How do you remember people? Do you use mnemonics, or acronyms or mind mapping? Or are you one of those people who has an eye for the little details? Is it the face you remember, or the voice, or the perfume?
Memory is a funny thing. Anything can trigger a once-buried picture into either painful or joyous resurrection from the deepest, darkest regions of the hippocampus or temporal lobe.
In a hens-teeth email from my father (as in ‘as rare as..’) he wondered what images of him were built in the minds of close friends and family.
We had just been sent a picture of my grandparents when they were both very young. My grandfather is impossibly chiseled in white tie and tails. My grandmother is radiant in floor length chiffon, blissfully unaware of just how many children she’s going to have. It is Christmas Eve. She is sporting a brand new engagement ring. They are both very happy.
They are not the parents my father remembers. He remembers my grandfather with a perpetual cigarette in his right hand. I barely remember him, because he died when I was very small.
It’s the little details that you remember, the trivia that acts as infill and enriches the bigger pictures. You might remember a person’s filthy anecdotes, you might remember their grating verbal tics. All of it adds up to a memory. I remember a person’s clothes.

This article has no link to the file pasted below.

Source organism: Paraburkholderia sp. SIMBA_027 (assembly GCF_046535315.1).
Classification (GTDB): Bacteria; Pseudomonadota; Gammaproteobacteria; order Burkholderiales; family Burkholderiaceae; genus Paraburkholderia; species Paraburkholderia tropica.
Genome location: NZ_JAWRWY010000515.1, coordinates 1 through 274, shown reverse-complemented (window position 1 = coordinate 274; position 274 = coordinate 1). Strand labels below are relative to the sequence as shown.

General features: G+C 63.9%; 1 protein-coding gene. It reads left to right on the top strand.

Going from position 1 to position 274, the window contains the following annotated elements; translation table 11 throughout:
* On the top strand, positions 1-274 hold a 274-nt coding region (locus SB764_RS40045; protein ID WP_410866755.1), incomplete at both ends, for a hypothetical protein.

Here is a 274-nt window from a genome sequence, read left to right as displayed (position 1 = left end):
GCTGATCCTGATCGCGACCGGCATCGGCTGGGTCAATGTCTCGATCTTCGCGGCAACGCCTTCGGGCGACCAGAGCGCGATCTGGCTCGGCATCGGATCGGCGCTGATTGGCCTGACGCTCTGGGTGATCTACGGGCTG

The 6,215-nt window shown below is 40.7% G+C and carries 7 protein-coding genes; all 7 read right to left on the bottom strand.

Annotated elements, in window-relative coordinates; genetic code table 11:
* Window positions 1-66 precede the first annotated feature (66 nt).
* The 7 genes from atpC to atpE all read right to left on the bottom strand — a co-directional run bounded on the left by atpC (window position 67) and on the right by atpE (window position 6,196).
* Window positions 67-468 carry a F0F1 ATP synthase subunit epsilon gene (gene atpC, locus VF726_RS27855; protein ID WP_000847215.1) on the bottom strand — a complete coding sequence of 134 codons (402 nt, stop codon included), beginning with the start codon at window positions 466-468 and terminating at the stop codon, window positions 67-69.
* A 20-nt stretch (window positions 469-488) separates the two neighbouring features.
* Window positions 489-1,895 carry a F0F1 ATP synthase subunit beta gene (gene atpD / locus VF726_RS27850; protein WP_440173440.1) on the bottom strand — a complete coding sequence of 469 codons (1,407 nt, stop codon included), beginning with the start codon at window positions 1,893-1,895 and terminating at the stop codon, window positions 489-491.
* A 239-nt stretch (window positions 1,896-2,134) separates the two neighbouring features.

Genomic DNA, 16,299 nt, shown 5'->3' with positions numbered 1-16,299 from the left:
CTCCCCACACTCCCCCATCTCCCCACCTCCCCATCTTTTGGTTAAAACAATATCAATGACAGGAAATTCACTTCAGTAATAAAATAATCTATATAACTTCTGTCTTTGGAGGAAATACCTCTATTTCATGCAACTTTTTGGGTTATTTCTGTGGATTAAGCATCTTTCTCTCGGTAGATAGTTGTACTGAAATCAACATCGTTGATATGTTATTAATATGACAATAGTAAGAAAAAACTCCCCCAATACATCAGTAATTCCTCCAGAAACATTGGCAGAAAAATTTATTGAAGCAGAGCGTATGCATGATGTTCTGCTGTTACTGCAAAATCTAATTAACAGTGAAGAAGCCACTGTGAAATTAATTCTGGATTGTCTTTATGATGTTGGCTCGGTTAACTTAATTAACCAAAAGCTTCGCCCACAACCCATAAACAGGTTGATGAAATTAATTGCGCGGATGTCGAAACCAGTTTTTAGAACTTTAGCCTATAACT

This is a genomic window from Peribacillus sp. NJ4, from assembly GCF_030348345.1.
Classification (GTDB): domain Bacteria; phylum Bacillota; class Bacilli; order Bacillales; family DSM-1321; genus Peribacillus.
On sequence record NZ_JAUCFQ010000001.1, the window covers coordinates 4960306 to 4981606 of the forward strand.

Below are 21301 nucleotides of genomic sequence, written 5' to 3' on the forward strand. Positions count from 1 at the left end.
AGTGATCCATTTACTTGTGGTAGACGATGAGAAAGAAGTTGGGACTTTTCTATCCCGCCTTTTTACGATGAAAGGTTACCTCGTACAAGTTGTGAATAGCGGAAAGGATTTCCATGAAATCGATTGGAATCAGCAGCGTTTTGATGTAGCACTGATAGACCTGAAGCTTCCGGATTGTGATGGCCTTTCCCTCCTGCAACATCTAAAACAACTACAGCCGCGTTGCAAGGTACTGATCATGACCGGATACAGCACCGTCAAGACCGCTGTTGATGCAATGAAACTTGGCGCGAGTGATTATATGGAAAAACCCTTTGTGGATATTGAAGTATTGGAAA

It might seem shallow to see the world through material things (in both the literal and figurative sense) but your memory glues itself to the aspects of a person to which you pay the most attention. It seems that I’ve been a clothes monomaniac since conception.
My father? Shirts. Floral shirts form Liberty, stripes by Paul Smith. My mother? Black Agnes b and rows of jersey wrap dresses hanging in their dry cleaning bags. My brother is tracksuit pants occasionally tucked into socks, my sisters are cocktail dresses and bright, Alexander Wang-ish vests, the collars slightly blemished by the odd dab of foundation. My mother’s mother is a pair of neatly ironed slacks in stone and olive.
It’s this way of thinking that leads me and many others to believe in the importance of vintage clothing. Every piece tells a story. It might mean nothing you you, but that tie belonged to a father, a brother. Even though they may have discarded it, it can still hold some powerful and distinctive memories for another person (if not a powerful and distinctive odour). That Penneys top may be super-cheap and on-trend, but is it really that special? Is it the stuff that memories are made of?
This isn’t a diatribe against cheap clothing and for designer goods, it’s a call to realise how important old clothes are. Because, when a loved one leaves you, what are you left with? There’s you. There is a full, yet empty wardrobe. And there are your memories.